VIDEO SERIES INDEX
Galatians 1:1-6 | Galatians 1:7-24 | Galatians 2:1-8 | Galatians 2:9-15 | Galatians 2:16-18
Galatians 2:19-21 | Galatians 3:1-5 | Galatians 3:6-9 | Galatians 3:10-12 | Galatians 3:13-19
Galatians 3:19-20 | Galatians 3:21-29 | Galatians 4:1-6a | Galatians 4:6b-8 | Galatians 4:9-17
Galatians 4:18-31 | Galatians 5:1-5 | Galatians 5:6-12 | Galatians 5:13-17
Galatians 5:18-26 | Galatians 6
THE BOOK OF GALATIANS
READ BY ALEXANDER SCOURBY
ABOUT THE COMMENTARY BY MARTIN LUTHER
The importance of the Commentary on Galatians for the history of Protestantism cannot be over emphasized. It presents like no other of Luther’s writings the central thought of Christianity, the justification of the sinner for the sake of Christ’s merits alone. This commentary contains the very essence of Luther’s principal beliefs.
Luther regarded this work as among his best. It dealt with the central issues of the Reformation in a clear and decisive way. If you want to know what the Reformation was about, read this book. John Bunyan said of it that there was no book apart from the Bible better suited to help a wounded conscience. It was a favorite of his and deserves to be more widely read today.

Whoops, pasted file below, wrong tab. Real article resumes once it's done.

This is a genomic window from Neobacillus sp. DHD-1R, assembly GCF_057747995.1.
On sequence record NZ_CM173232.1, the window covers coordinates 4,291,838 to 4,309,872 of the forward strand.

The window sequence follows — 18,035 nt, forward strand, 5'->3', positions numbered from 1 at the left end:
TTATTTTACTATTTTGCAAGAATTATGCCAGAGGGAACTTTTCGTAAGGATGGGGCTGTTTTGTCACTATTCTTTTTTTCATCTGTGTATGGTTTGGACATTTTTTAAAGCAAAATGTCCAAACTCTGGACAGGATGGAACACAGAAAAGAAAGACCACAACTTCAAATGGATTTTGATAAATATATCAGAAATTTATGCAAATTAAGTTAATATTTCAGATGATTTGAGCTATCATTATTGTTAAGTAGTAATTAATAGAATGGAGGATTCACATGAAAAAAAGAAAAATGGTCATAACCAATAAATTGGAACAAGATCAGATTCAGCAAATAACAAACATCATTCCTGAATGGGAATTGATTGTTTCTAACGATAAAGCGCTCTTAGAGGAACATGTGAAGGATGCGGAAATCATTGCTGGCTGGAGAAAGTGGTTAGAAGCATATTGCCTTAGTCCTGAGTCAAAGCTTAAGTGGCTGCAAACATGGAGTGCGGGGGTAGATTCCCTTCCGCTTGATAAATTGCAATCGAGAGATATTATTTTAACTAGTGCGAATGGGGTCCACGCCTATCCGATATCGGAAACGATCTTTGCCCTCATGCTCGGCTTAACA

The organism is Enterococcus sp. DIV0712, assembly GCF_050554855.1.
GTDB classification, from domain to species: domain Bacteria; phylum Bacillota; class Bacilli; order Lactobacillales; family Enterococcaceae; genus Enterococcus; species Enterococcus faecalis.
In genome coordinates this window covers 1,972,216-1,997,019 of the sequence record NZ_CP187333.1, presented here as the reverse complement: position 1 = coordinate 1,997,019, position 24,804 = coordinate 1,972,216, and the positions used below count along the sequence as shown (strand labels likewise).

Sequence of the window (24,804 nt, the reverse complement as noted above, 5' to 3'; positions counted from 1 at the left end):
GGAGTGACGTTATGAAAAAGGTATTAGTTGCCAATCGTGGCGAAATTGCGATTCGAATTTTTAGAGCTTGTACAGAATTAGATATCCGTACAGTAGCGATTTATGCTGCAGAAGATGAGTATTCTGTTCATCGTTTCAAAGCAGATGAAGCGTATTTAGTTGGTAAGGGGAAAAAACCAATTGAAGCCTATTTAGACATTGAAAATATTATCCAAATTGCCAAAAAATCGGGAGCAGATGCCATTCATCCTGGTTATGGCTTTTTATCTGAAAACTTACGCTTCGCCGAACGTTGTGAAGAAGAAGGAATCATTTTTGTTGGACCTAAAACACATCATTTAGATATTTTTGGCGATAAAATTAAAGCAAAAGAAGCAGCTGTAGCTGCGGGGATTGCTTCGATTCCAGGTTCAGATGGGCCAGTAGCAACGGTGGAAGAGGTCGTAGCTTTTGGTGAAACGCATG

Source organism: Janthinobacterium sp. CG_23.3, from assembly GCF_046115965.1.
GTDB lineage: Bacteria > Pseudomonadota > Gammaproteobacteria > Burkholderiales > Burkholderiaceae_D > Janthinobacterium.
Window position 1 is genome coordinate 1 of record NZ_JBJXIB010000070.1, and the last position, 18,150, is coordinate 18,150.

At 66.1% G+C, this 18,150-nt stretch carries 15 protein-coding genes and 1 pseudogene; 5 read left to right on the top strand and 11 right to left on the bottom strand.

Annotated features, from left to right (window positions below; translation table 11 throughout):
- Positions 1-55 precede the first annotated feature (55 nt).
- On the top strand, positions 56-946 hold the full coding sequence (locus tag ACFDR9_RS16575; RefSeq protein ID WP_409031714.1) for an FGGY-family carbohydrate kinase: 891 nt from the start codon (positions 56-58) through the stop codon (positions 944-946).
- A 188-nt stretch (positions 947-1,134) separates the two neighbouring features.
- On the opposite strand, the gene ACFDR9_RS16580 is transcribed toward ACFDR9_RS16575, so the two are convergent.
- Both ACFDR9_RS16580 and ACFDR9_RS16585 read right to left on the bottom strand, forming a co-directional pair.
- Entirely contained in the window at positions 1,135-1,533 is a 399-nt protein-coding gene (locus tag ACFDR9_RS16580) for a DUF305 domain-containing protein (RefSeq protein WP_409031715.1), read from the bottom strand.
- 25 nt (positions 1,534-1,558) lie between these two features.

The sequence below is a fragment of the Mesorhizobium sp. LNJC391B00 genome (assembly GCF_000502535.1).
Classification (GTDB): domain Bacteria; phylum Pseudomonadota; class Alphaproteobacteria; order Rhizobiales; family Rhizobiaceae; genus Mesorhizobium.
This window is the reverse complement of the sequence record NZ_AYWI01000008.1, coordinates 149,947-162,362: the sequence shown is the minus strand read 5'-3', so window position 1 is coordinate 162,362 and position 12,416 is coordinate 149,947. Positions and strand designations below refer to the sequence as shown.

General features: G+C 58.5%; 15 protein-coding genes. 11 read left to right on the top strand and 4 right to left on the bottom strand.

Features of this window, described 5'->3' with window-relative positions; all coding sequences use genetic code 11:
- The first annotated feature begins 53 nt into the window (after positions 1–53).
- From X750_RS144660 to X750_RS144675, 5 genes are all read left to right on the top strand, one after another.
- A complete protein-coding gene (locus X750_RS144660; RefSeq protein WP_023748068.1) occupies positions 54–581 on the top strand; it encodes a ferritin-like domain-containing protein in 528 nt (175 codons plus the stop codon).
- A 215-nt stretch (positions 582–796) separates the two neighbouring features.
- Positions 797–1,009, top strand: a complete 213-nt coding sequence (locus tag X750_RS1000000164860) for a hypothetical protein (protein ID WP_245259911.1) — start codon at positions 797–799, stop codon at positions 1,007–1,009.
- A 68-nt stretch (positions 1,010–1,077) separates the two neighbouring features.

Luther captures the heart of the gospel with clarity, energy, and joy. He winsomely exalts the grace of Jesus, and thunders against any attempts to use the law to justify, but then wisely distinguishes between attempting to use the law to be made right with God (bad), and using the law to guide you in doing good works to bless your neighbor (good). His discussion of what to expect when this gospel is preached was surprisingly moving and helpful.
Throughout the book he manifests a pastor’s heart, encouraging Christians with the finished work of Jesus Christ. It is nearly impossible to read this book and not love Jesus more.